Guidance for UK businesses on rules for selling services to France.
Read this page in combination with the general guidance for EU, Iceland, Liechtenstein, Norway and Switzerland
The authoritative source for French market regulations is the French government. This guidance links to official French sources wherever possible.
The French government has legislation that applies to:
- the movement of people and goods between the 2 countries
- British people living in France
- French people living in the UK who return to France
Find out how these French rules may affect your business on the French government’s site for business (site in French).
French trade and services regulations
If you’re a UK business offering services in France, you’ll need to follow French regulations about:
- getting authorisations or licences to provide a service
- complying with specific local business regulations
- EEA nationality requirements which could prevent you from providing services in some sectors
The French e-government portal for service providers can help you to:
- find out about providing services in France
- understand local regulations
- complete any relevant administrative procedures online
Consider appointing an English-speaking lawyer in France to help you comply with specific regulations.
To find out if EEA nationality requirements apply to you, contact the appropriate competent authority or the French Ministry of the Economy and Finance (site in French).
If you have complaints or queries about anti-competitive practices contact the autorité de la concurrence (site in French).
There are also non-governmental organisations that provide advice to UK businesses operating in France, for example, the Franco-British Chamber of Commerce and Industry. These organisations and their views are not associated with the UK government.
VAT on sales of digital services
To use the UK’s VAT Mini One Stop Shop (MOSS) to declare sales of digital services to EU consumers, businesses need to register for MOSS in an EU member state.
Find out more about paying VAT on sales of digital services.
Ownership of companies registered in France
If you have a UK business, you might face restrictions on your ability to own, manage or direct a company registered in France or any other EEA country.
Read more about this in our guidance relating to the EEA and Switzerland.
Setting up a business
You can learn how to set up a business in France on these websites:
Ownership of legal firms in France
If you’re a UK legal professional who has investments in law firms in France, contact the French National Bar Council for further information on the implications for your investment.
Business travel and entry requirements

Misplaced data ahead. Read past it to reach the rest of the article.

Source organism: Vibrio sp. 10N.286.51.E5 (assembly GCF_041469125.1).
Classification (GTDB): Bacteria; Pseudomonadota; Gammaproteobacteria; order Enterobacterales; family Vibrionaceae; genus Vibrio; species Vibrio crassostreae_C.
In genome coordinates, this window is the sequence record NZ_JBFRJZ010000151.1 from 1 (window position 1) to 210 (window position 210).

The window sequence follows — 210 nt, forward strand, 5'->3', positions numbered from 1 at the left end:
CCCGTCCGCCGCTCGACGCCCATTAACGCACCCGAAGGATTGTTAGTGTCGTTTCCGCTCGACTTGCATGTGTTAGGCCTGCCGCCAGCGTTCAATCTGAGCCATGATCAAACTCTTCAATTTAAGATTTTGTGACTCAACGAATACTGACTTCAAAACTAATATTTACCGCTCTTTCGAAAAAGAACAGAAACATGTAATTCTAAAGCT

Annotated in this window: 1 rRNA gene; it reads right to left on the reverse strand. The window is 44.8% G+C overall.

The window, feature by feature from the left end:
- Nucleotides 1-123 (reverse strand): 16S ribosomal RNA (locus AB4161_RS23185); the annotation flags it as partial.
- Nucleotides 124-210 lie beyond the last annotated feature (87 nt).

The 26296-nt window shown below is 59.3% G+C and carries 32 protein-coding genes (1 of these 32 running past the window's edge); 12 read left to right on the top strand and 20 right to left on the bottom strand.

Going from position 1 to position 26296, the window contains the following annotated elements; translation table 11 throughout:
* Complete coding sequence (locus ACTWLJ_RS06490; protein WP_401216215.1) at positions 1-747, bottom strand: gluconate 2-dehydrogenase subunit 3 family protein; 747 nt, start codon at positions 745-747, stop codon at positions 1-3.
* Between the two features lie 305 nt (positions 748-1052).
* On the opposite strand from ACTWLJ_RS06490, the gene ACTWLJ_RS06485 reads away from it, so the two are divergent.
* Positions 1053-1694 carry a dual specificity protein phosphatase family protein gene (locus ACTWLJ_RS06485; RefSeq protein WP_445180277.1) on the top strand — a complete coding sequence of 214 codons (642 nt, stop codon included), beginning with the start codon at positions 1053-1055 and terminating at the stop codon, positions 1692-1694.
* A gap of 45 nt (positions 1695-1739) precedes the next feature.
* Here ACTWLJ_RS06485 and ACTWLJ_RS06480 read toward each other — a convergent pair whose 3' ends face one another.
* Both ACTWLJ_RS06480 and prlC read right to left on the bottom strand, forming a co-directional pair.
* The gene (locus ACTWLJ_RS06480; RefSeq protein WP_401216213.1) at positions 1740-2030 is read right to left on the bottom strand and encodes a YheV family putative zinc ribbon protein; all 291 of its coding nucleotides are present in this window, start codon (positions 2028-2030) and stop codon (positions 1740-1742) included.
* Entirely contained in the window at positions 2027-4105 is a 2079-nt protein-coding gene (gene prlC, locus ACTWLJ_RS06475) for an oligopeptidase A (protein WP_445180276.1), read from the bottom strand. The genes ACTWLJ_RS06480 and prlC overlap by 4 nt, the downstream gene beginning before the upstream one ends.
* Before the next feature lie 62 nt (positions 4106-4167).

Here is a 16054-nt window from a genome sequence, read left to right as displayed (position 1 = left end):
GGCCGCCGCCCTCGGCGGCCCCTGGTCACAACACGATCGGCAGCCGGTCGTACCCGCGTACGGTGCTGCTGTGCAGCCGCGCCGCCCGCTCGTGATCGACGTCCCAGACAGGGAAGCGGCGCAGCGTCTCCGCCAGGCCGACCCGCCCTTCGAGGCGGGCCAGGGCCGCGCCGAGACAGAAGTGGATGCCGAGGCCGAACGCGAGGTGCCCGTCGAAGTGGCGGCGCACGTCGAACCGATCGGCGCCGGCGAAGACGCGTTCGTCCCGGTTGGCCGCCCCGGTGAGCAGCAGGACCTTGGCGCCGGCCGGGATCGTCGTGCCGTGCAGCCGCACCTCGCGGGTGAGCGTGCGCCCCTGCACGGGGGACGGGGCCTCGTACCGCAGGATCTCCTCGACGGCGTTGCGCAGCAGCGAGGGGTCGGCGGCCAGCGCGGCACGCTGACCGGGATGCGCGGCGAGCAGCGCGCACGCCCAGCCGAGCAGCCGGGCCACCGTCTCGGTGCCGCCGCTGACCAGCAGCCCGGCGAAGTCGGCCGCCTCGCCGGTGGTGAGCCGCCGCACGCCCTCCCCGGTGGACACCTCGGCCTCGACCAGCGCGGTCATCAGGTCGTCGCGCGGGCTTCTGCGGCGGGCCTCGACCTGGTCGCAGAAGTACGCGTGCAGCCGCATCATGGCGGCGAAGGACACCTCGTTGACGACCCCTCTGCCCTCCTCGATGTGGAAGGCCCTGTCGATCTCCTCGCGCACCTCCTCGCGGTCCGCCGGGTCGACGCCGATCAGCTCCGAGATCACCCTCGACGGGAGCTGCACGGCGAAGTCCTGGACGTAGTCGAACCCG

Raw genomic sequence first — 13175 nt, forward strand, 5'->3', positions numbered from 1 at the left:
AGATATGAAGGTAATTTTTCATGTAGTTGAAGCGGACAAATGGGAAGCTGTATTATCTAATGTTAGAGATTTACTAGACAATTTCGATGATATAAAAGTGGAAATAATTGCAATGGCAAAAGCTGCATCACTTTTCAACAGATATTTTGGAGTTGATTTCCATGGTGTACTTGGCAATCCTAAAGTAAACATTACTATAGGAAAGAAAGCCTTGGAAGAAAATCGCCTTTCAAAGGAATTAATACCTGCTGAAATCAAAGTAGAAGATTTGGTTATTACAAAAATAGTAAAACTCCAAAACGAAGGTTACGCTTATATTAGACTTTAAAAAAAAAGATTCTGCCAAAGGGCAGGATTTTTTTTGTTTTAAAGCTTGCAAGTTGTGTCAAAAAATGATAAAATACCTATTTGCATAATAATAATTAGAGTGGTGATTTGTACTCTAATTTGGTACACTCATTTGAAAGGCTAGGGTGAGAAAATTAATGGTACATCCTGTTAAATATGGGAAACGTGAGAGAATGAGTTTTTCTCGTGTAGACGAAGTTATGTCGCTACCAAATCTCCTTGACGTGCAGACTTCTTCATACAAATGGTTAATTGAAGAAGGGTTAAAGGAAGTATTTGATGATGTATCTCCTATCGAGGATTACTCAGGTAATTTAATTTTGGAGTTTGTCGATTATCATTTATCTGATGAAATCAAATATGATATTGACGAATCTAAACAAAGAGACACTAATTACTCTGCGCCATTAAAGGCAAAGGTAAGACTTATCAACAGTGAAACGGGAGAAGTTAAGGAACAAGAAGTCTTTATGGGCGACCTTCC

See the latest information on all travel to Europe.
- visas including intra-corporate transfers
- work and residence permits
- supporting documentation
- other conditions
Social security payments for employees
Find out if you need to pay National Insurance in the UK or social security contributions in France.
Recognition of professional qualifications
To check what you need to do in France, read our guidance on professional qualifications in the EEA and Switzerland.
If you need to take action to secure the recognition of your professional qualification in France, these sources can help you:
- French NARIC, the information centre for the academic and professional recognition of qualifications
- the French single point of contact for service providers
- UK NARIC, the national information centre for professional qualifications
UK statutory auditors working in France
For UK statutory auditors, the French competent authority (site in French) should be able to provide further information.
UK lawyers working in France
If you’re a UK-qualified lawyer working in France, using either a French or UK professional title, you should contact the local Bar association in the region in which you are working or the French National Bar for specific advice.
Data transfer and GDPR
As part of the wider UK-EU Trade and Cooperation Agreement, the free flow of personal data from the EEA to the UK will continue after 1 January 2021 for no longer than 6 months, until adequacy decisions come into effect.
As a sensible precaution during this 6 month period, it is recommended that you work with EEA organisations who transfer personal data to you to put in place alternative transfer mechanisms to safeguard against any interruption to the free flow of EU to UK personal data.
Read guidance on using personal data in your business or other organisation.